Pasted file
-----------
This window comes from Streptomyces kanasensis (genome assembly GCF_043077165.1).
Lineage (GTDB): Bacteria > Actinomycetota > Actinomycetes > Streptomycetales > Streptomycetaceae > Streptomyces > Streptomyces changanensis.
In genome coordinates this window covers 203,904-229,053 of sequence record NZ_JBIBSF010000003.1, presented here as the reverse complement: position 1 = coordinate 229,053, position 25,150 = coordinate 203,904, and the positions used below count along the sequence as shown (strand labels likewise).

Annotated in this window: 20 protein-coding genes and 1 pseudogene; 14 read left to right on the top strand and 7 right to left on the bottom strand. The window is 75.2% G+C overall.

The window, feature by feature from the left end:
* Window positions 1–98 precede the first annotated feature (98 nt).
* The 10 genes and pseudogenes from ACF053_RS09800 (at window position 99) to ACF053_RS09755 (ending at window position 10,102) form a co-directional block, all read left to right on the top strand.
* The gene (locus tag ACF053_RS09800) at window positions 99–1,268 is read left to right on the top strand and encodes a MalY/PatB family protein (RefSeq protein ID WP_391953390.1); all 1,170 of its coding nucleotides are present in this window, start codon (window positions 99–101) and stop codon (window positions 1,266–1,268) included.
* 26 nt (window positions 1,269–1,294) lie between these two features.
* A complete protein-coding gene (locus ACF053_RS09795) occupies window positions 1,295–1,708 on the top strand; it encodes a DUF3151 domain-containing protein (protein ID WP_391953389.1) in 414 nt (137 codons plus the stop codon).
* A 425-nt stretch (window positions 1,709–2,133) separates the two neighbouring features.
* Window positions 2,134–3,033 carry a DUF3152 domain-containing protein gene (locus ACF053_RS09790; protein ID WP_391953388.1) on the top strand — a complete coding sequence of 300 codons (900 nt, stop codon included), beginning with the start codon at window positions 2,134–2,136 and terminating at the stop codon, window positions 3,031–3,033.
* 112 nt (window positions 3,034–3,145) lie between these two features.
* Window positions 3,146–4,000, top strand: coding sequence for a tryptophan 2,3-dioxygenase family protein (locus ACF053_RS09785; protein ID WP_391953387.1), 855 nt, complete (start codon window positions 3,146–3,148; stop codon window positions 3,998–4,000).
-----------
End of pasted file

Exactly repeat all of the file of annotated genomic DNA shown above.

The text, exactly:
This window comes from Streptomyces kanasensis (genome assembly GCF_043077165.1).
Lineage (GTDB): Bacteria > Actinomycetota > Actinomycetes > Streptomycetales > Streptomycetaceae > Streptomyces > Streptomyces changanensis.
In genome coordinates this window covers 203,904-229,053 of sequence record NZ_JBIBSF010000003.1, presented here as the reverse complement: position 1 = coordinate 229,053, position 25,150 = coordinate 203,904, and the positions used below count along the sequence as shown (strand labels likewise).

Annotated in this window: 20 protein-coding genes and 1 pseudogene; 14 read left to right on the top strand and 7 right to left on the bottom strand. The window is 75.2% G+C overall.

The window, feature by feature from the left end:
* Window positions 1–98 precede the first annotated feature (98 nt).
* The 10 genes and pseudogenes from ACF053_RS09800 (at window position 99) to ACF053_RS09755 (ending at window position 10,102) form a co-directional block, all read left to right on the top strand.
* The gene (locus tag ACF053_RS09800) at window positions 99–1,268 is read left to right on the top strand and encodes a MalY/PatB family protein (RefSeq protein ID WP_391953390.1); all 1,170 of its coding nucleotides are present in this window, start codon (window positions 99–101) and stop codon (window positions 1,266–1,268) included.
* 26 nt (window positions 1,269–1,294) lie between these two features.
* A complete protein-coding gene (locus ACF053_RS09795) occupies window positions 1,295–1,708 on the top strand; it encodes a DUF3151 domain-containing protein (protein ID WP_391953389.1) in 414 nt (137 codons plus the stop codon).
* A 425-nt stretch (window positions 1,709–2,133) separates the two neighbouring features.
* Window positions 2,134–3,033 carry a DUF3152 domain-containing protein gene (locus ACF053_RS09790; protein ID WP_391953388.1) on the top strand — a complete coding sequence of 300 codons (900 nt, stop codon included), beginning with the start codon at window positions 2,134–2,136 and terminating at the stop codon, window positions 3,031–3,033.
* 112 nt (window positions 3,034–3,145) lie between these two features.
* Window positions 3,146–4,000, top strand: coding sequence for a tryptophan 2,3-dioxygenase family protein (locus ACF053_RS09785; protein ID WP_391953387.1), 855 nt, complete (start codon window positions 3,146–3,148; stop codon window positions 3,998–4,000).